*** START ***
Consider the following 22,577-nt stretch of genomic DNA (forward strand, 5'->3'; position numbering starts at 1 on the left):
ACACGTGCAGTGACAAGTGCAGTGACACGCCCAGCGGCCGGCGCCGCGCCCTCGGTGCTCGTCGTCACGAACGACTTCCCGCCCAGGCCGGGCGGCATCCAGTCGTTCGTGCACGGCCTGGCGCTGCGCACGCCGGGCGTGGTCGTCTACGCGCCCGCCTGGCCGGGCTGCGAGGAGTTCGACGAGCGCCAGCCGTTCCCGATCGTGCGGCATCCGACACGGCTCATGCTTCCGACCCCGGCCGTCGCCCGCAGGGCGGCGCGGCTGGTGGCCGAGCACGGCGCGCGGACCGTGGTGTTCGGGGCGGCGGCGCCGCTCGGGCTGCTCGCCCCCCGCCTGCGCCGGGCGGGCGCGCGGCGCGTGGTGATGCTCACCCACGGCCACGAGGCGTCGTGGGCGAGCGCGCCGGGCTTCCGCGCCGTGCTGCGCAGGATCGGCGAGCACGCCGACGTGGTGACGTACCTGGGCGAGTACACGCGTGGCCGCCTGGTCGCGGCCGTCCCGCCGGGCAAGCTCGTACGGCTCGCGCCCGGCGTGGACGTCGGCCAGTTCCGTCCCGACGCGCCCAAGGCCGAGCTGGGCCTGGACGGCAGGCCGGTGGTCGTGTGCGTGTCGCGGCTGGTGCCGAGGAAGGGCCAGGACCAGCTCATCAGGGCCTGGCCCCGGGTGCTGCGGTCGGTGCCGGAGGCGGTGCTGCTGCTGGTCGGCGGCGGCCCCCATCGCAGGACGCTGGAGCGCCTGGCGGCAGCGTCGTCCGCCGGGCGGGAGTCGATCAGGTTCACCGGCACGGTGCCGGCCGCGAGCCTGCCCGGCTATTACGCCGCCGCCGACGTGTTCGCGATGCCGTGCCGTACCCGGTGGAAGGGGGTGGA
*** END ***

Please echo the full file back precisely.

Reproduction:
Consider the following 22,577-nt stretch of genomic DNA (forward strand, 5'->3'; position numbering starts at 1 on the left):
ACACGTGCAGTGACAAGTGCAGTGACACGCCCAGCGGCCGGCGCCGCGCCCTCGGTGCTCGTCGTCACGAACGACTTCCCGCCCAGGCCGGGCGGCATCCAGTCGTTCGTGCACGGCCTGGCGCTGCGCACGCCGGGCGTGGTCGTCTACGCGCCCGCCTGGCCGGGCTGCGAGGAGTTCGACGAGCGCCAGCCGTTCCCGATCGTGCGGCATCCGACACGGCTCATGCTTCCGACCCCGGCCGTCGCCCGCAGGGCGGCGCGGCTGGTGGCCGAGCACGGCGCGCGGACCGTGGTGTTCGGGGCGGCGGCGCCGCTCGGGCTGCTCGCCCCCCGCCTGCGCCGGGCGGGCGCGCGGCGCGTGGTGATGCTCACCCACGGCCACGAGGCGTCGTGGGCGAGCGCGCCGGGCTTCCGCGCCGTGCTGCGCAGGATCGGCGAGCACGCCGACGTGGTGACGTACCTGGGCGAGTACACGCGTGGCCGCCTGGTCGCGGCCGTCCCGCCGGGCAAGCTCGTACGGCTCGCGCCCGGCGTGGACGTCGGCCAGTTCCGTCCCGACGCGCCCAAGGCCGAGCTGGGCCTGGACGGCAGGCCGGTGGTCGTGTGCGTGTCGCGGCTGGTGCCGAGGAAGGGCCAGGACCAGCTCATCAGGGCCTGGCCCCGGGTGCTGCGGTCGGTGCCGGAGGCGGTGCTGCTGCTGGTCGGCGGCGGCCCCCATCGCAGGACGCTGGAGCGCCTGGCGGCAGCGTCGTCCGCCGGGCGGGAGTCGATCAGGTTCACCGGCACGGTGCCGGCCGCGAGCCTGCCCGGCTATTACGCCGCCGCCGACGTGTTCGCGATGCCGTGCCGTACCCGGTGGAAGGGGGTGGA